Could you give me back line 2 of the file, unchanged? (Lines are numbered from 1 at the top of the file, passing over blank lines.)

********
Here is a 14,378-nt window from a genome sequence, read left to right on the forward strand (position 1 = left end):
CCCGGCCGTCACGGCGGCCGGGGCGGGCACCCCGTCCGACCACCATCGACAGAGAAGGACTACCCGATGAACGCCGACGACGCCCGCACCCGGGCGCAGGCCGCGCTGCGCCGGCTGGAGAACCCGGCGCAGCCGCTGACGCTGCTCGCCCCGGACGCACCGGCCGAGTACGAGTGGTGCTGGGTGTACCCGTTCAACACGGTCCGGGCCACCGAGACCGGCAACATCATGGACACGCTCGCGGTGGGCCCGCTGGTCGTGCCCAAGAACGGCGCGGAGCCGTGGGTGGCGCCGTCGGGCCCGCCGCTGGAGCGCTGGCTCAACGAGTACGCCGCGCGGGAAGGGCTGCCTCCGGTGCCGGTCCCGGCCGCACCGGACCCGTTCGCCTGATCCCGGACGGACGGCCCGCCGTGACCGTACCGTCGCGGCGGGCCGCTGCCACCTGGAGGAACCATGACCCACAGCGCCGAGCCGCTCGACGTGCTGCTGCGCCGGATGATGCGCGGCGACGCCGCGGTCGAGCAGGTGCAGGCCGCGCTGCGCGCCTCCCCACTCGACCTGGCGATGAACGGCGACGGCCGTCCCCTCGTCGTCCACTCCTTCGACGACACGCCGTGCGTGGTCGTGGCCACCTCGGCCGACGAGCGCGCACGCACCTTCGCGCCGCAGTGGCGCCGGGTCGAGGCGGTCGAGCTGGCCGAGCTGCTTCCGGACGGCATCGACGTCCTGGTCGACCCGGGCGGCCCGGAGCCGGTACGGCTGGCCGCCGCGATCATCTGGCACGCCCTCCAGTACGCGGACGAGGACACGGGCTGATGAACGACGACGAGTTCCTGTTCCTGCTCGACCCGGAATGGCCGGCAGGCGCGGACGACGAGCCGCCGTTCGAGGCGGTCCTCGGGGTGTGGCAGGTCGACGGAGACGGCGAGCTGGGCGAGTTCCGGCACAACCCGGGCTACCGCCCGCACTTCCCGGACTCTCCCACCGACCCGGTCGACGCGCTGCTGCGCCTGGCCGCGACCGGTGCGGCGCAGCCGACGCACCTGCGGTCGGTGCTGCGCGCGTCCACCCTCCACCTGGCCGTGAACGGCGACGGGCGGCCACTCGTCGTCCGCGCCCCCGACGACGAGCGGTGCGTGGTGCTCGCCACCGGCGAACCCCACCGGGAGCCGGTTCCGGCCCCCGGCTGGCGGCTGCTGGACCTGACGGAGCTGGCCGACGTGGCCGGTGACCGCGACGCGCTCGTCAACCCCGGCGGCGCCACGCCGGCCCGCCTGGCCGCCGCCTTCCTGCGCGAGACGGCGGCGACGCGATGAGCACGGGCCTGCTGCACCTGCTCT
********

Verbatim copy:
CCCGGCCGTCACGGCGGCCGGGGCGGGCACCCCGTCCGACCACCATCGACAGAGAAGGACTACCCGATGAACGCCGACGACGCCCGCACCCGGGCGCAGGCCGCGCTGCGCCGGCTGGAGAACCCGGCGCAGCCGCTGACGCTGCTCGCCCCGGACGCACCGGCCGAGTACGAGTGGTGCTGGGTGTACCCGTTCAACACGGTCCGGGCCACCGAGACCGGCAACATCATGGACACGCTCGCGGTGGGCCCGCTGGTCGTGCCCAAGAACGGCGCGGAGCCGTGGGTGGCGCCGTCGGGCCCGCCGCTGGAGCGCTGGCTCAACGAGTACGCCGCGCGGGAAGGGCTGCCTCCGGTGCCGGTCCCGGCCGCACCGGACCCGTTCGCCTGATCCCGGACGGACGGCCCGCCGTGACCGTACCGTCGCGGCGGGCCGCTGCCACCTGGAGGAACCATGACCCACAGCGCCGAGCCGCTCGACGTGCTGCTGCGCCGGATGATGCGCGGCGACGCCGCGGTCGAGCAGGTGCAGGCCGCGCTGCGCGCCTCCCCACTCGACCTGGCGATGAACGGCGACGGCCGTCCCCTCGTCGTCCACTCCTTCGACGACACGCCGTGCGTGGTCGTGGCCACCTCGGCCGACGAGCGCGCACGCACCTTCGCGCCGCAGTGGCGCCGGGTCGAGGCGGTCGAGCTGGCCGAGCTGCTTCCGGACGGCATCGACGTCCTGGTCGACCCGGGCGGCCCGGAGCCGGTACGGCTGGCCGCCGCGATCATCTGGCACGCCCTCCAGTACGCGGACGAGGACACGGGCTGATGAACGACGACGAGTTCCTGTTCCTGCTCGACCCGGAATGGCCGGCAGGCGCGGACGACGAGCCGCCGTTCGAGGCGGTCCTCGGGGTGTGGCAGGTCGACGGAGACGGCGAGCTGGGCGAGTTCCGGCACAACCCGGGCTACCGCCCGCACTTCCCGGACTCTCCCACCGACCCGGTCGACGCGCTGCTGCGCCTGGCCGCGACCGGTGCGGCGCAGCCGACGCACCTGCGGTCGGTGCTGCGCGCGTCCACCCTCCACCTGGCCGTGAACGGCGACGGGCGGCCACTCGTCGTCCGCGCCCCCGACGACGAGCGGTGCGTGGTGCTCGCCACCGGCGAACCCCACCGGGAGCCGGTTCCGGCCCCCGGCTGGCGGCTGCTGGACCTGACGGAGCTGGCCGACGTGGCCGGTGACCGCGACGCGCTCGTCAACCCCGGCGGCGCCACGCCGGCCCGCCTGGCCGCCGCCTTCCTGCGCGAGACGGCGGCGACGCGATGAGCACGGGCCTGCTGCACCTGCTCT